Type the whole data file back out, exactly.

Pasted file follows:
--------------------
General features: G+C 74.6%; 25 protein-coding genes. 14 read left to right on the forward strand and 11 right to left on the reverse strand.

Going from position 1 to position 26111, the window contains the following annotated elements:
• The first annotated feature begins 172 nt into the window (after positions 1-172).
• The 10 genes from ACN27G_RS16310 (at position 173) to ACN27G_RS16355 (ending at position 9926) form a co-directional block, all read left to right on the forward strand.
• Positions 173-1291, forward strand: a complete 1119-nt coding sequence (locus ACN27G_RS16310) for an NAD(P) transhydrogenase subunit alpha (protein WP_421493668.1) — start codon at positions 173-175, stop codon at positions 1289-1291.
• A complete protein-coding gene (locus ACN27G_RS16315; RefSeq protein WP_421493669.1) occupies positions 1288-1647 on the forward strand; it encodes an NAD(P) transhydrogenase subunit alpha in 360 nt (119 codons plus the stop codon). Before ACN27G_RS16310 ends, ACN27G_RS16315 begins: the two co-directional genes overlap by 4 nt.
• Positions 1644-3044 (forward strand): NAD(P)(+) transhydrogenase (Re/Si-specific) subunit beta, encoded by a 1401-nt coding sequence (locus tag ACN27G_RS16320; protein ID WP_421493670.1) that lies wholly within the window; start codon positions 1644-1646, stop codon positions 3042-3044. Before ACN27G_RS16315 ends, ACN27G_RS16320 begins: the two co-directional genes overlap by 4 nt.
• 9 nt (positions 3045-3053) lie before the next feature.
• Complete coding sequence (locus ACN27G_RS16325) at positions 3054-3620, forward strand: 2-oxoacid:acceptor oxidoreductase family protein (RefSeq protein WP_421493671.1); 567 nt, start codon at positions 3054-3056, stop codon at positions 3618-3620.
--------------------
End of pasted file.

General features: G+C 74.6%; 25 protein-coding genes. 14 read left to right on the forward strand and 11 right to left on the reverse strand.

Going from position 1 to position 26111, the window contains the following annotated elements:
• The first annotated feature begins 172 nt into the window (after positions 1-172).
• The 10 genes from ACN27G_RS16310 (at position 173) to ACN27G_RS16355 (ending at position 9926) form a co-directional block, all read left to right on the forward strand.
• Positions 173-1291, forward strand: a complete 1119-nt coding sequence (locus ACN27G_RS16310) for an NAD(P) transhydrogenase subunit alpha (protein WP_421493668.1) — start codon at positions 173-175, stop codon at positions 1289-1291.
• A complete protein-coding gene (locus ACN27G_RS16315; RefSeq protein WP_421493669.1) occupies positions 1288-1647 on the forward strand; it encodes an NAD(P) transhydrogenase subunit alpha in 360 nt (119 codons plus the stop codon). Before ACN27G_RS16310 ends, ACN27G_RS16315 begins: the two co-directional genes overlap by 4 nt.
• Positions 1644-3044 (forward strand): NAD(P)(+) transhydrogenase (Re/Si-specific) subunit beta, encoded by a 1401-nt coding sequence (locus tag ACN27G_RS16320; protein ID WP_421493670.1) that lies wholly within the window; start codon positions 1644-1646, stop codon positions 3042-3044. Before ACN27G_RS16315 ends, ACN27G_RS16320 begins: the two co-directional genes overlap by 4 nt.
• 9 nt (positions 3045-3053) lie before the next feature.
• Complete coding sequence (locus ACN27G_RS16325) at positions 3054-3620, forward strand: 2-oxoacid:acceptor oxidoreductase family protein (RefSeq protein WP_421493671.1); 567 nt, start codon at positions 3054-3056, stop codon at positions 3618-3620.